Sales students in the Parker College of Business spent the fall semester communicating and making deals with a robot through the virtual RNMKRS College Sales Skills Competition. 

The students, who placed in the top 1% of more than 2,200 participants, learned and practiced selling a product by speaking virtually with Alex, a consumer bot who listens, adapts and responds as students used voice activation on their mobile phones. 

“This style of communication during the pandemic was actually very beneficial,” said Hannah Peterman, who placed third overall in the competition. “As each of us has been required to communicate online and via teleconferencing systems, RNMKRS offered coaching in many facets of this environment. This competition also gave me exposure to employers that were sponsors, which resulted in me being able to network. Many times, as a student, I am reluctant to contact these individuals, and RNMKRS allowed exposure that would have not been possible otherwise.” 

Georgia Southern was among the 59 schools that competed. Georgia Southern had the most students overall with scores in the top 30% and the eighth-highest percentage of students with scores in the top 30%.

Students are able to compete from anywhere in the world. Schools from the U.S.,Canada and Germany participated in the RNMKRS program during the fall semester. Following training, students participate in the worldwide sales competition where they are recognized for their skills. Employers like Dell, Gartner, Herc Rentals, Tom James, TTi, and YRC Worldwide select students for jobs.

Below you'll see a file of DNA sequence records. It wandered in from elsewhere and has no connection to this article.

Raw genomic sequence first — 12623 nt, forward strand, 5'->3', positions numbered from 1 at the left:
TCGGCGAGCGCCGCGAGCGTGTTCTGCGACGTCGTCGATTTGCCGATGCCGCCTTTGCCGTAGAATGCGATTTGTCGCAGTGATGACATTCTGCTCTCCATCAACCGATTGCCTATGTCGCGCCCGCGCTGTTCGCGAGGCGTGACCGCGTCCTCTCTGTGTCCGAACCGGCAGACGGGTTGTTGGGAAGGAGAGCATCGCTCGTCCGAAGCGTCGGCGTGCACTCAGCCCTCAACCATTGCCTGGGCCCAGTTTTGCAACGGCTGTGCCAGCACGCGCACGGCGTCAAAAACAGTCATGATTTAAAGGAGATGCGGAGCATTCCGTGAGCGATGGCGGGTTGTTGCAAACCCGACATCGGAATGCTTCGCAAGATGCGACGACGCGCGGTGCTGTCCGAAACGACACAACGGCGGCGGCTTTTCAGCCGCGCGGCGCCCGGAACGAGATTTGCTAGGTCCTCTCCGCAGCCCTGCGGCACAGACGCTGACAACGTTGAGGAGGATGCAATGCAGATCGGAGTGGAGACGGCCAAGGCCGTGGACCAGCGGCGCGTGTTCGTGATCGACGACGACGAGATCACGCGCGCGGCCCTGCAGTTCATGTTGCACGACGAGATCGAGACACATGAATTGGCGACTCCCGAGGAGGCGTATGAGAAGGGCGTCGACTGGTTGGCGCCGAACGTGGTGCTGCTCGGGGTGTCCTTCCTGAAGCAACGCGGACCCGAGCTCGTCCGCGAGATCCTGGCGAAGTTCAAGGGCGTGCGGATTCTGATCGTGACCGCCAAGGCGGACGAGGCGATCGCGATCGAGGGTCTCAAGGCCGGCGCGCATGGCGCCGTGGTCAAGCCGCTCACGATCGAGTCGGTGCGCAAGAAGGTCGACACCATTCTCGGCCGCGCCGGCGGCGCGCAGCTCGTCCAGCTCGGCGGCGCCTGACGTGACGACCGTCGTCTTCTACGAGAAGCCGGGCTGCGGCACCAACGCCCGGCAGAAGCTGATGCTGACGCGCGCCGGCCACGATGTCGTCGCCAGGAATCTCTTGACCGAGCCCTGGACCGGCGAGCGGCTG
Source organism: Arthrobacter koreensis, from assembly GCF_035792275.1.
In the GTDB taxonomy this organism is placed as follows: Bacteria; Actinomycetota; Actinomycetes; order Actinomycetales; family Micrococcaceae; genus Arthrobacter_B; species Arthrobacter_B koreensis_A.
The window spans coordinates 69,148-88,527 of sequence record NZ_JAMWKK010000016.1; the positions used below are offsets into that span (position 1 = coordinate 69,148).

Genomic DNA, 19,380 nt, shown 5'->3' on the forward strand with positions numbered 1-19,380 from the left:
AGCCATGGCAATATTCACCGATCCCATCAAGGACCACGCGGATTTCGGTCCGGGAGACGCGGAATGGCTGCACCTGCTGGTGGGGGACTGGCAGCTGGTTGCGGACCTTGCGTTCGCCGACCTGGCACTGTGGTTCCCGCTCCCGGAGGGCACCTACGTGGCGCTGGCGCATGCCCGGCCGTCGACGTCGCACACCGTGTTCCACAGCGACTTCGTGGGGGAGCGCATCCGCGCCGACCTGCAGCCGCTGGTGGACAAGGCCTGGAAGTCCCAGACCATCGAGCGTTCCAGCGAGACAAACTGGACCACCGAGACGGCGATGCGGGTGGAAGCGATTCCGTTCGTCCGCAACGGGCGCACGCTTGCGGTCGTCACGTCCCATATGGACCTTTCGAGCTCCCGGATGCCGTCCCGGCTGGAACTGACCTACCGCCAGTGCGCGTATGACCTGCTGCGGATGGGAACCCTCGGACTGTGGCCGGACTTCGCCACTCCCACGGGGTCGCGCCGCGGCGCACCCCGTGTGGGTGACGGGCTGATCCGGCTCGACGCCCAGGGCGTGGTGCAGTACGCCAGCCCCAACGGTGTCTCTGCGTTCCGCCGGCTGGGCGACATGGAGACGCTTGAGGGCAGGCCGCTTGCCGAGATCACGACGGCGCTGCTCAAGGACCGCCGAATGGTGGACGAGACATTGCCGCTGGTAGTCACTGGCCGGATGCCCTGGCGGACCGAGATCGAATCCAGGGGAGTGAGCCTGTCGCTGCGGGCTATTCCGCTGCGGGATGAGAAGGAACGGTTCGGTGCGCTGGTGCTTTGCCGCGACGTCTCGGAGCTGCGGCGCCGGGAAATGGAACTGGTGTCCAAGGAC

“Any time you can get students to be interactive, work in teams for an end, learn and have fun learning, the activity is successful,” said Linda Mullen, Ph.D., director of the Center for Sales Excellence and associate professor of marketing. “Our partners for our Center for Sales Excellence love our sales students because the students have grit. I have been told this over and over by recruiters.”

Kasey Perks won runner-up for most persistent student, and Peterman, Perks and Alexander Wolf were recognized for making the most student practice role-plays.

Students Ty Black, Christopher Christenson, Logan Craig, Caroline Peckeroff, Shelton Quants, Kelsey Salmon, Nicolas Sanches and Morgan Sterrett were named to the RNMKRS 1% Club for being in the top 1% of students. 

Additionally, professors and faculty were recognized in the RMKRS competition for their roles in coaching their students. Mullen tied as Top Coach Advocate and was named as a member of the RNMKRS 1% Club for being one of the top 1% of coaches. 

Elmira Shahriari, Ph.D., assistant professor of marketing, was a runner-up in the category for Most Prepared Class Call. Lindsay Levine, Ph.D., associate professor of marketing, was a runner-up for Most Tenacious Coach.  

The resources provided by the Parker College of Business and access to professors like Mullen helped Peterman feel confident and prepared for the competition.